Obviously, this has something to do a global surplus of liquidity, which is leading investors to bid up the price of all fixed income assets. But it is more than that too. PIMCO holds more emerging market bonds than anyone I know of, around $20 billion. Even though they were smart enough to get out of Argentina well before it defaulted, they certainly would worry if Argentina’s default and subsequent restructuring radically changed other sovereign government’s incentives to pay.
However, PIMCO looked around the world and did not see emerging markets acting like they wanted to follow in Argentina’s footsteps. Rather, they saw most emerging markets, most notably Brazil, taking steps to enhance their creditworthiness after Argentina’s default. Look at Brazil’s primary surplus, Turkey’s primary surplus, even Ecuador’s primary surplus. Look at the current account surpluses and reserves of most emerging economies, not just Asian economies.
This is not to say that Argentina’s restructuring will have no impact. Argentina did not show that default is painless, but it did show that the costs of external default are heavily frontloaded. Heavily indebted countries that have already incurred the upfront costs of default are likely to look at Argentina’s example and be less inclined to rush to do a quick deal with their creditors. But that does not mean all countries in difficulty will emulate Argentina. Some are likely to emulate Uruguay instead, and seek to restructure their bonds on terms that are (comparatively) favorable to creditors to try to buy the time they need to avoid an Argentine style meltdown.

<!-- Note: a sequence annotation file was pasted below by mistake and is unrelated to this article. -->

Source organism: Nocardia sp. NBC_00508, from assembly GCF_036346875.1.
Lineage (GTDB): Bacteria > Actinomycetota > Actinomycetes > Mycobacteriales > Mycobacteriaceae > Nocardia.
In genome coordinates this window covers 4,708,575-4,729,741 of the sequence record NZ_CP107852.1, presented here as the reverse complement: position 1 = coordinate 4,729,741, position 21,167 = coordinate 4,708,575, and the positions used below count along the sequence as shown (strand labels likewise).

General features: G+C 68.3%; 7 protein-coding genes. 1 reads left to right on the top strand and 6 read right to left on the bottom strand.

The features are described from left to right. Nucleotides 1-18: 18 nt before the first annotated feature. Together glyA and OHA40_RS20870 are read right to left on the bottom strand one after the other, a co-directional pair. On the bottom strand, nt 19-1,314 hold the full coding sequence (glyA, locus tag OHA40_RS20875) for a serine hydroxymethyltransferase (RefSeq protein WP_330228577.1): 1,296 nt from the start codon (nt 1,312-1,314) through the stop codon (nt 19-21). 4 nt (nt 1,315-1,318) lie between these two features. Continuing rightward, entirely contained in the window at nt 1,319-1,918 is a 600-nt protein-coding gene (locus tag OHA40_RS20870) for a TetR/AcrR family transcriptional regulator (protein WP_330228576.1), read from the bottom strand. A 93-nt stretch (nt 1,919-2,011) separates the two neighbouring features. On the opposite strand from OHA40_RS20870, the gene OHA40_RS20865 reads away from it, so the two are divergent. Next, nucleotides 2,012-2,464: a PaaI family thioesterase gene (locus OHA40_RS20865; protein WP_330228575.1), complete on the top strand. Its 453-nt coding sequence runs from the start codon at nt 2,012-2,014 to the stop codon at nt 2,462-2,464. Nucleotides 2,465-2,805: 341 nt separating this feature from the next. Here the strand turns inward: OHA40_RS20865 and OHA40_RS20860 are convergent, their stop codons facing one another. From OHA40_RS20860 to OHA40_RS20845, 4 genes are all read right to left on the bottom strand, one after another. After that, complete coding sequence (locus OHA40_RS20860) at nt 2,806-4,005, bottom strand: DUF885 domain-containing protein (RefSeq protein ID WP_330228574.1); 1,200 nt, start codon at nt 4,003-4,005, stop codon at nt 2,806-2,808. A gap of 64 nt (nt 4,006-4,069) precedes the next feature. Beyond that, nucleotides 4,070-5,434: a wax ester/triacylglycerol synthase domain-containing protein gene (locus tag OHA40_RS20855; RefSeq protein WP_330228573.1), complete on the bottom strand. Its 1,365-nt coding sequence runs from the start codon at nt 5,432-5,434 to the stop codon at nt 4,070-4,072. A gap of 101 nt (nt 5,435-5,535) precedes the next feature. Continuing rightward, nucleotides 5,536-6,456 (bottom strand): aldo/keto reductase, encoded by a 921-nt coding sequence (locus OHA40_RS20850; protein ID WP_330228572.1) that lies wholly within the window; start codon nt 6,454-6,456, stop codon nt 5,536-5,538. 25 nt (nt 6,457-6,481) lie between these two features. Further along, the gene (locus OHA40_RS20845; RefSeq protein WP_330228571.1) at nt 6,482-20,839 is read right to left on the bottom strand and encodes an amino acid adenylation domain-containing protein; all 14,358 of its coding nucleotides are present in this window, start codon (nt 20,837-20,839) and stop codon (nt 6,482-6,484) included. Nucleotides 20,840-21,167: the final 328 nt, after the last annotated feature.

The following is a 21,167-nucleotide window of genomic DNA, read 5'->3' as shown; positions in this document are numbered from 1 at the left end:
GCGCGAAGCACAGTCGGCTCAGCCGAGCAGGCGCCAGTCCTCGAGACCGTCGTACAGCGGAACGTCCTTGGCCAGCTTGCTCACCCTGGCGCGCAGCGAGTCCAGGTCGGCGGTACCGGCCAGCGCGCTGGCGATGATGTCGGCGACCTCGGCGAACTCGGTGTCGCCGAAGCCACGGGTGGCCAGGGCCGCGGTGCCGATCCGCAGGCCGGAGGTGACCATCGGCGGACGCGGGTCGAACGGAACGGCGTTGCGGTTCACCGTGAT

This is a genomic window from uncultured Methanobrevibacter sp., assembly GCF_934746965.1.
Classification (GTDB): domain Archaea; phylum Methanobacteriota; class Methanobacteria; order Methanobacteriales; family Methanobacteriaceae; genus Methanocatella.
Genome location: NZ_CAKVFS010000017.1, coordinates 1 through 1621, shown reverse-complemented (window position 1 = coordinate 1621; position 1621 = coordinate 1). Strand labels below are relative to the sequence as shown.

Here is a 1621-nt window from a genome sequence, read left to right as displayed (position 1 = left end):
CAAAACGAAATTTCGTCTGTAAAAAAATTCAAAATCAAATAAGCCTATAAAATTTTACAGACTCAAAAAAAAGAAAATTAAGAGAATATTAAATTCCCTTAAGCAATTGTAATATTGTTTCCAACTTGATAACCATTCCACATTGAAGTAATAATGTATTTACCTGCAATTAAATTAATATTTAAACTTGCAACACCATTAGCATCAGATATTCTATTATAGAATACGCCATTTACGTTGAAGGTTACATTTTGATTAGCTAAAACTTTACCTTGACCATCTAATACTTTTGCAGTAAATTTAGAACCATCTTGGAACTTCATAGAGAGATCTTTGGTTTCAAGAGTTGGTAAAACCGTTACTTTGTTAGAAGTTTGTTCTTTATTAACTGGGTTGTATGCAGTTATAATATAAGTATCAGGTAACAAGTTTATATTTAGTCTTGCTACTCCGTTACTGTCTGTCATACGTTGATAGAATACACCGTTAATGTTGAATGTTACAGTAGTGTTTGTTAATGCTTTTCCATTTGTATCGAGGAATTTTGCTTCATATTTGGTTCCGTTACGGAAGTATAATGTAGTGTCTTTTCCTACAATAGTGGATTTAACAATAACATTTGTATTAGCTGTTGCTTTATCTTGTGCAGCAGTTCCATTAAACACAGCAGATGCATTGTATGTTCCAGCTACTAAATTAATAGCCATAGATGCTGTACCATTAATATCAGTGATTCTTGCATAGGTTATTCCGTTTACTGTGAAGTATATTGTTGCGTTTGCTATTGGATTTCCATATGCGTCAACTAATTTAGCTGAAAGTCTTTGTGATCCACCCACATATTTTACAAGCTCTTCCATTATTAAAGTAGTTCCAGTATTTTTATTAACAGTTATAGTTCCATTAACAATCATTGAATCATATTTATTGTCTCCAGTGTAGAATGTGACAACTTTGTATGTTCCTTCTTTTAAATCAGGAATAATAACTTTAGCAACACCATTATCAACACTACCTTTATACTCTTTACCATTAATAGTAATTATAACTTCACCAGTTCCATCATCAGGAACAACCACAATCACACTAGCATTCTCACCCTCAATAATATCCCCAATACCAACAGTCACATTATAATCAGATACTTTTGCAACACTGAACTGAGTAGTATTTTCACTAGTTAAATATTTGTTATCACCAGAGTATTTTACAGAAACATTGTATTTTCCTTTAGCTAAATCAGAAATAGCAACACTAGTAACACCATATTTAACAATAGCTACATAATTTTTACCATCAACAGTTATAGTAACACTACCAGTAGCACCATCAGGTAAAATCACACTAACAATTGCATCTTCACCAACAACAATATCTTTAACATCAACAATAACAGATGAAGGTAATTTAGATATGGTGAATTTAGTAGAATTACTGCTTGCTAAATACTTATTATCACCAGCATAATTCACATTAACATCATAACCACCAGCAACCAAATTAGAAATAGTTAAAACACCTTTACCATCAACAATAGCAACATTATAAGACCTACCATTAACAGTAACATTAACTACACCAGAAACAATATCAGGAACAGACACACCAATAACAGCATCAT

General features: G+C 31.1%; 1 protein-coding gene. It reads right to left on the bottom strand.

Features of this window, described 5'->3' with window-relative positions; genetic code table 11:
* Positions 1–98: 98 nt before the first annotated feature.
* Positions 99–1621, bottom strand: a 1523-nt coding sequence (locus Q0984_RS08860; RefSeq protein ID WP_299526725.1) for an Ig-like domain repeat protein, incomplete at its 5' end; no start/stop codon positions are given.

Argentina does set a precedent. But it is not the only precedent out there, and it is a precedent that most countries won’t find all that appealing.
Be wary of over-generalizing based on a single example.
Russia had the biggest sovereign default and restructuring before Argentine. In 1998, Russia defaulted on its domestic treasury bills — the famous GKOs. Incidentally, international investors held lots of these treasury bills, so it does not contradict my earlier argument about the importance of looking at the share of debt held externally. It defaulted on Soviet era syndicated bank loans. It restructured its debts to the Paris Club. But it did not restructure its international sovereign bonds.
Anyone who concluded, based on Russia, that international bonds would be exempt from future restructurings, or would be restructured on better terms than other debt, ended up making a big mistake. Look at Argentina.
One interesting point: Even if 80% of all creditors participate in the deal, the holdouts will hold more international sovereign bonds ($16 billion face, over $20 billion including past due interest) than had been restructured prior to Argentina (I am starting the clock for bond restructurings with the Brady plan, which created the modern international sovereign bond market). Argentina’s default is still not entirely behind it. Its lawyers will be in court fighting off legal challenges for a long-time.